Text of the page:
Jazz appealed the PTAB’s decision to the U.S. Court of Appeals for the Federal Circuit. On July 13, 2018, the Federal Circuit affirmed the PTAB’s decision. The primary issue on appeal with respect to the ACA materials was whether they were publicly available before the critical date of the patents. Jazz’s principal argument was that the PTAB failed to “make the requisite finding that a [POSA] exercising reasonable diligence could have located the ACA materials.” Jazz also argued that Amneal failed to submit any evidence of searchability or indexing of the ACA materials and, to appear in a public search, the ACA materials must be indexed and made searchable.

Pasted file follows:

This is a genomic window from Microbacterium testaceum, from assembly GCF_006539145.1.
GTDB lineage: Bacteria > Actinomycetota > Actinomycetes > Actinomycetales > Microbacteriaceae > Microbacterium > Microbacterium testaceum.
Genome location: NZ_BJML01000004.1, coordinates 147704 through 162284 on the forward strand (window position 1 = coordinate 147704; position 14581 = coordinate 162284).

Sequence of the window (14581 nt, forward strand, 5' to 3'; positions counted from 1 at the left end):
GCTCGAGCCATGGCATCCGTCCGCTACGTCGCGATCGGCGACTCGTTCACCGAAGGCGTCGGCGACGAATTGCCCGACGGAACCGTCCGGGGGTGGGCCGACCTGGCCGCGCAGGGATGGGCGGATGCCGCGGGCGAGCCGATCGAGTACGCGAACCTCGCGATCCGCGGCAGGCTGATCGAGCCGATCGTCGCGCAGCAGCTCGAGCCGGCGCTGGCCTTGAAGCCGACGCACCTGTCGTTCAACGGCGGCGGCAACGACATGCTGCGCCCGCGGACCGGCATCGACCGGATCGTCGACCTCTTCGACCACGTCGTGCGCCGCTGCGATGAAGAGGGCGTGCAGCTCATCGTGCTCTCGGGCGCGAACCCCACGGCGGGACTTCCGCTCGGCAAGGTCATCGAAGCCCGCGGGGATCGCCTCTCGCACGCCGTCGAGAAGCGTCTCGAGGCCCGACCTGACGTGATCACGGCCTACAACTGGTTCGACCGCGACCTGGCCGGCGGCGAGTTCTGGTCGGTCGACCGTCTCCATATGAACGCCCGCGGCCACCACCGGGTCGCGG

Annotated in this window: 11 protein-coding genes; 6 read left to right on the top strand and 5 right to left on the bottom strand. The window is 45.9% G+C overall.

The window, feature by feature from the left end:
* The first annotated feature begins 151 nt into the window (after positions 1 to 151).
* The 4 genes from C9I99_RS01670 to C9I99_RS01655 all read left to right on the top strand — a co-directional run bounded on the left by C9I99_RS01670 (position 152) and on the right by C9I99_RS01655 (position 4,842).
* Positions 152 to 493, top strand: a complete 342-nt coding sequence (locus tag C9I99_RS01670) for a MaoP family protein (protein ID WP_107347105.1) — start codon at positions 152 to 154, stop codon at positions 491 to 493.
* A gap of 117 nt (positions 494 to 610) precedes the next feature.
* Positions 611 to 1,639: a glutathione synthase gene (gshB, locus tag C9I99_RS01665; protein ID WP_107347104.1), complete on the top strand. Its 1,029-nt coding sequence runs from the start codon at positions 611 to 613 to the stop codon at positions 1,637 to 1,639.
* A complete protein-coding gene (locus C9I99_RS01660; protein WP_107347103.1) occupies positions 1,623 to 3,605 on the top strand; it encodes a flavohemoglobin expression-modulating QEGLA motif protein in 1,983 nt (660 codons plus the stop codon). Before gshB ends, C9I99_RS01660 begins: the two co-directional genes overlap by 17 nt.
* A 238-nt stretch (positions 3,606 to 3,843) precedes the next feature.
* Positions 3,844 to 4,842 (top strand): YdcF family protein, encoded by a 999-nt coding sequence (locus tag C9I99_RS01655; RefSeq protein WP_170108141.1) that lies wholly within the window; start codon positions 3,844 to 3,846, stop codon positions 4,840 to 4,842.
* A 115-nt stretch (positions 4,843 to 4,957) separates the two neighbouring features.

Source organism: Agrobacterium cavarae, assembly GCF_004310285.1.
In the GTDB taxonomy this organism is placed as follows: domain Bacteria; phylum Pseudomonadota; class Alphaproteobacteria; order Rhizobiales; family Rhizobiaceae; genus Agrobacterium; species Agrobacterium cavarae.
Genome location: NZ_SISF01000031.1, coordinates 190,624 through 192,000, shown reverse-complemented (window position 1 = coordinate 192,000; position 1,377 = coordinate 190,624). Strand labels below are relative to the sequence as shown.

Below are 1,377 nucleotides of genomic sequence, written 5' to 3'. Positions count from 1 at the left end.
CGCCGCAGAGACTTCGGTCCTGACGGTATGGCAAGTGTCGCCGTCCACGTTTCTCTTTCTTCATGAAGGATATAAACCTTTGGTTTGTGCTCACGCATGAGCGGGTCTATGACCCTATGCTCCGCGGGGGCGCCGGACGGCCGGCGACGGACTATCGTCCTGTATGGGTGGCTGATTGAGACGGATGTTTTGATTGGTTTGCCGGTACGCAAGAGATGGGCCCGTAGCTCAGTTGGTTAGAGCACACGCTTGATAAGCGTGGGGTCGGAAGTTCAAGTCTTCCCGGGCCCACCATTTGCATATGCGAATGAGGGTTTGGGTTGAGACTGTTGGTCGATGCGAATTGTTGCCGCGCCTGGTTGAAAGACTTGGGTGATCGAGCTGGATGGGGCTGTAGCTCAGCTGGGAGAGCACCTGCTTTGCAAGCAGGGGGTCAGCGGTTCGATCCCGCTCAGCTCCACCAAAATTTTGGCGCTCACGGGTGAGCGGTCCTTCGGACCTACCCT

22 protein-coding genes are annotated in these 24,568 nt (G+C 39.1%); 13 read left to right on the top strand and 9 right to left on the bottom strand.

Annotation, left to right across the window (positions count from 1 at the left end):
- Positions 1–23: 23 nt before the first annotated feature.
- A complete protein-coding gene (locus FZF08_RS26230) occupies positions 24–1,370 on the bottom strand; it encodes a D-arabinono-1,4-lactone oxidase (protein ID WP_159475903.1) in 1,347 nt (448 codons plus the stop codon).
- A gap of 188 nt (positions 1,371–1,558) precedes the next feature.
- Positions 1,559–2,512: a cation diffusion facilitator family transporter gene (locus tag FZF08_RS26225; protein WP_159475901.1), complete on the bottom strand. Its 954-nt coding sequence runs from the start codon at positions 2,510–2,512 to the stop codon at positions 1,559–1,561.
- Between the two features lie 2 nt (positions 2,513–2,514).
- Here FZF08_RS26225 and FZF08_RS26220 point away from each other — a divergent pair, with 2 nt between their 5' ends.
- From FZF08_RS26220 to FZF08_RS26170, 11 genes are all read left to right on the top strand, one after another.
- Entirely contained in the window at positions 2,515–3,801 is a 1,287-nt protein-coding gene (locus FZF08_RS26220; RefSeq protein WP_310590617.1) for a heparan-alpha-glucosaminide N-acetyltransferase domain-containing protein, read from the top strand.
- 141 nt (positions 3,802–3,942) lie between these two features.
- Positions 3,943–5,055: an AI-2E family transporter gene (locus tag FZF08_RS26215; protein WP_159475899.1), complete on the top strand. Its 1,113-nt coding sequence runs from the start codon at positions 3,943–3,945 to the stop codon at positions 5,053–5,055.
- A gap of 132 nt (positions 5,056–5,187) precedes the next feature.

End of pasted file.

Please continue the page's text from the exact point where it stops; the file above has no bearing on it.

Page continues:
The Federal Circuit rejected both of Jazz’s arguments and concluded that the ACA materials were publicly available and no searchability or indexing of the ACA materials was required to make them publicly available. According to the Federal Circuit, the ACA materials were publicly available and, therefore, printed publications and prior art to the Xyrem patents because: (1) the ACA materials were disseminated widely through the Federal Register; (2) the ACA materials were accessible to the public for a substantial time (i.e. at least two months) prior to the critical date of the Xyrem patents; (3) the ACA materials were disclosed through public domain sources (i.e., FDA publicly announced the committee meeting in the Federal Register and the notice included a hyperlink to the ACA materials on a public federal agency website) thereby “plainly indicat[ing] that there was no reasonable expectation that the ACA materials would remain confidential”; and (4) a POSA “would have been familiar with the Federal Register and motivated to look for notices related to drug distribution, safety, or abuse prevention.” Further, the Federal Circuit held that indexing or searchability is not always necessary in case of a printed publication for it to be prior art and, in any event, the Federal Register was sufficiently indexed.